• by fph il quozientatore (971015) on Friday March 02, 2012 @09:38AM (#39219627) Homepage
      In other words: TL;DW
      • No, actually I did watch to the entire Q&A (well listen anyway) it because it's something I'm interested in. But yeah, the speed of the information which I wanted was reminiscent of dialing into AOL at 2400 baud.
      • >> In other words: TL;DW

        Too loud; didn't watch. Exactly.

    • Transcripts would be nice.

      Much easier would be to use WebM. Not only Flash bloated and insecure, it is tied to a binary blob which is available on a decreasing number of important systems. Firefox [mozilla.com], Opera [opera.com], and Chrome [gigaom.com] all support WebM. There's no excuse to not be using it for the video already and reach a larger public.

    • by QuasiSteve (2042606) on Friday March 02, 2012 @10:53AM (#39220097)

      And by 'we' I certainly don't mean Slashdot staff.

      -- begin transcript --
      [0:00] <TITLE>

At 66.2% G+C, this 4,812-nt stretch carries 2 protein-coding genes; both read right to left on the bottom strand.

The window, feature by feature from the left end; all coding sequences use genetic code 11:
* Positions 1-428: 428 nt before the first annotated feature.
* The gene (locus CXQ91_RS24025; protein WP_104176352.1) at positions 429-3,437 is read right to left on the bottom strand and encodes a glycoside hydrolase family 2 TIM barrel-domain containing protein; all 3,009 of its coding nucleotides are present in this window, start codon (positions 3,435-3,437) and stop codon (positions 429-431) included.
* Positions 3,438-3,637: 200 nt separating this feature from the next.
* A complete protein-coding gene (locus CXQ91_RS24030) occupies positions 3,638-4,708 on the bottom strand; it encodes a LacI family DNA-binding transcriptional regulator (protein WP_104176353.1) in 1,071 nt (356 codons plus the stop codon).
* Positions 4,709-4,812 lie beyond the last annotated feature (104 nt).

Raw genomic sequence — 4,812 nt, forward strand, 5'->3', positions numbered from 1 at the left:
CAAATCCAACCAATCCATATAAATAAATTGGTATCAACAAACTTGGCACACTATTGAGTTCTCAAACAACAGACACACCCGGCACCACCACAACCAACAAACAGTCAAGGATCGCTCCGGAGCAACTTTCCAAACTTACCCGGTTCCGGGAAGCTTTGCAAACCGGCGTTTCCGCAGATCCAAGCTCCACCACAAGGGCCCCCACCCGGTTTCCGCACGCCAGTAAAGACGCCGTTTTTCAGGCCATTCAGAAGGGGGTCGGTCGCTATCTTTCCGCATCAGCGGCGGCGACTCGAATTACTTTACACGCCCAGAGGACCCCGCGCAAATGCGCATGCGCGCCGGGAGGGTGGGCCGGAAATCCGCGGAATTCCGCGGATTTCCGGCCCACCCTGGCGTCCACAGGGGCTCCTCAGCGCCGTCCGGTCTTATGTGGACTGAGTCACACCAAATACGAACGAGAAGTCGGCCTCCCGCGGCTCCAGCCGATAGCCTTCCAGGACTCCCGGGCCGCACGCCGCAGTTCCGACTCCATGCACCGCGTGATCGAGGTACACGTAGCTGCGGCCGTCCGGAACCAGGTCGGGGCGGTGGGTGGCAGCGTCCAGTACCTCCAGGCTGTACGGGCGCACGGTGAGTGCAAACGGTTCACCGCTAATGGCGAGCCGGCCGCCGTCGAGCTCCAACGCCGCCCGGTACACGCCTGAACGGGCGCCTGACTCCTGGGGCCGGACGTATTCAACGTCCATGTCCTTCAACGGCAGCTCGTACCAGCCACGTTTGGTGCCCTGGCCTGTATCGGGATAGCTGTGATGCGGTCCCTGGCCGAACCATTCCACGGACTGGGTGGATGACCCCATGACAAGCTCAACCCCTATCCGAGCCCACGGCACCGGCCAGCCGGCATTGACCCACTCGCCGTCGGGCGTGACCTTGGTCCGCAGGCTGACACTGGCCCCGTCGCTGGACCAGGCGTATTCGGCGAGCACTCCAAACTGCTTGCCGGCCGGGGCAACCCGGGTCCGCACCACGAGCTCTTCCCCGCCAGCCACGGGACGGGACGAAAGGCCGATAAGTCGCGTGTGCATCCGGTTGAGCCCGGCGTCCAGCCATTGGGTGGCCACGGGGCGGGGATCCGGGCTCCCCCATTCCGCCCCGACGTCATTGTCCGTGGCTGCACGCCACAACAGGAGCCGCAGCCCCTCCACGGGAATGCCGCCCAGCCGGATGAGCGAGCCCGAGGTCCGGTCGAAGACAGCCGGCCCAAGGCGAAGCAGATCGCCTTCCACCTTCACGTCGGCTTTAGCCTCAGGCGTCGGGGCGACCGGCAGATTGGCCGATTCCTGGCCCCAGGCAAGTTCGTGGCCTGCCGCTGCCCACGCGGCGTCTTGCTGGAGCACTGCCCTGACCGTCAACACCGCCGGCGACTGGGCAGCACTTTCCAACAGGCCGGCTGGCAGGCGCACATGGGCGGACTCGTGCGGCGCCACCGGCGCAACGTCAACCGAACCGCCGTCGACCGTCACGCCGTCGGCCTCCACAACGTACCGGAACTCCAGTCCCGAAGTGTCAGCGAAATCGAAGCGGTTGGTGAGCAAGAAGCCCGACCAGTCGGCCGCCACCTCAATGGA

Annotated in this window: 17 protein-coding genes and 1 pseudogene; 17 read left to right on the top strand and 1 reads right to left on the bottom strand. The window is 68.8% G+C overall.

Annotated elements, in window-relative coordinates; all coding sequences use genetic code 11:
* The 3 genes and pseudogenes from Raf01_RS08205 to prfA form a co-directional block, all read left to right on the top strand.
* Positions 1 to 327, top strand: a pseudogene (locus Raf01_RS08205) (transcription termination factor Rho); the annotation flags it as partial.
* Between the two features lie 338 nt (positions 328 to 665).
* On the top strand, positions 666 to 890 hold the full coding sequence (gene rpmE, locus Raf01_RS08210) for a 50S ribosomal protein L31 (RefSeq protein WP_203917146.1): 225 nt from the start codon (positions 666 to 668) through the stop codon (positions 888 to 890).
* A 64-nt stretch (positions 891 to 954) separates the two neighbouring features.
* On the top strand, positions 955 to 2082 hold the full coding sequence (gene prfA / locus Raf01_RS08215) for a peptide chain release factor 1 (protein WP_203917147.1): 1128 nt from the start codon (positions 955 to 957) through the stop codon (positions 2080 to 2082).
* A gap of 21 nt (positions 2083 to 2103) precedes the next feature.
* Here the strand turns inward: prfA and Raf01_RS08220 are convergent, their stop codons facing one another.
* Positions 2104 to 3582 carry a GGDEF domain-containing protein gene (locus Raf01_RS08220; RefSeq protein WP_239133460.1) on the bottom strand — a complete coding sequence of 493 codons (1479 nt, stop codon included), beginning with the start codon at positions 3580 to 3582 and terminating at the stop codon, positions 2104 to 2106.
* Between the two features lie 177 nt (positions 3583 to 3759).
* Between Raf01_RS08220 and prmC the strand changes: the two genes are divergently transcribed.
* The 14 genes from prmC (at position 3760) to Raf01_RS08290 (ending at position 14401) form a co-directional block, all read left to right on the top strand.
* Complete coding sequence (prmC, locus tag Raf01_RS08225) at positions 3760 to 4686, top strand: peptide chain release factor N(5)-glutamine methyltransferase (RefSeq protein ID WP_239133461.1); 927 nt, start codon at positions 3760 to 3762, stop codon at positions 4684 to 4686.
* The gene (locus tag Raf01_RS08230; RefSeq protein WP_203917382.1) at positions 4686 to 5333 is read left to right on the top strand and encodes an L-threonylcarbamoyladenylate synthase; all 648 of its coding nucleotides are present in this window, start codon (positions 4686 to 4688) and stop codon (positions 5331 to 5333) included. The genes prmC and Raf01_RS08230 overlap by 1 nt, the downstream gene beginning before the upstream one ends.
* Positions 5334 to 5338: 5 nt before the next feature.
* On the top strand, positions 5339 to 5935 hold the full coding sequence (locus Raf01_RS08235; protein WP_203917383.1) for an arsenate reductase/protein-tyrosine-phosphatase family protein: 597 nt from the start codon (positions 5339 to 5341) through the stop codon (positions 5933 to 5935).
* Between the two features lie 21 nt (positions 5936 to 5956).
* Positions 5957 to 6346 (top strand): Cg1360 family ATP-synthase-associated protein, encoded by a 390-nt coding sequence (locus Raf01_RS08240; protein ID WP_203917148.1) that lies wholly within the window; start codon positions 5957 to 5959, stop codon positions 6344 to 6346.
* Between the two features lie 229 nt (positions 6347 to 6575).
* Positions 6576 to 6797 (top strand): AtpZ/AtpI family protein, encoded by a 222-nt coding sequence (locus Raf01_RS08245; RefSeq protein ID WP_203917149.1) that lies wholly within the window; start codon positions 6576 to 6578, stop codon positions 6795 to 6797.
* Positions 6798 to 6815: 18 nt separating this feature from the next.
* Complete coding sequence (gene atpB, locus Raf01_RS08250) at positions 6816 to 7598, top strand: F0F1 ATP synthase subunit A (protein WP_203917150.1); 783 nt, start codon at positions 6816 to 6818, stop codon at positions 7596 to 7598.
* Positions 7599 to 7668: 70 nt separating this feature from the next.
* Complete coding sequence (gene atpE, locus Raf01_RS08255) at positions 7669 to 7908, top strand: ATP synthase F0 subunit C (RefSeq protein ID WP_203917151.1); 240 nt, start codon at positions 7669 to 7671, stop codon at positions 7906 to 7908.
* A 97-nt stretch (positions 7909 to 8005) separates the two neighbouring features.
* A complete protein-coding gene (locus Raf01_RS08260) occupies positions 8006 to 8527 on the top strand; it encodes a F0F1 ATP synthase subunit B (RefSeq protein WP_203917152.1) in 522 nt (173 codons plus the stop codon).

The background shows the EFF logo and the following three lines:
      Electronic Frontier Foundation
      protecting Rights and promoting Freedom on the Electronic Frontier
      www.eff.org

      The logo for Slashdot, with the subline "News for Nerds. Stuff that matters." scrolls into view.

      [0.04]
      Timothy> A lot of the companies here at RSA probably don't mind violating your privacy once in a while in fact, I get the feeling some of them enjoy it.
      Timothy> So, what's a nice bunch like the EFF doing here?
      Timothy> I talked to International Outreach Coordinator Maira Sutton to find out.

      [0:16]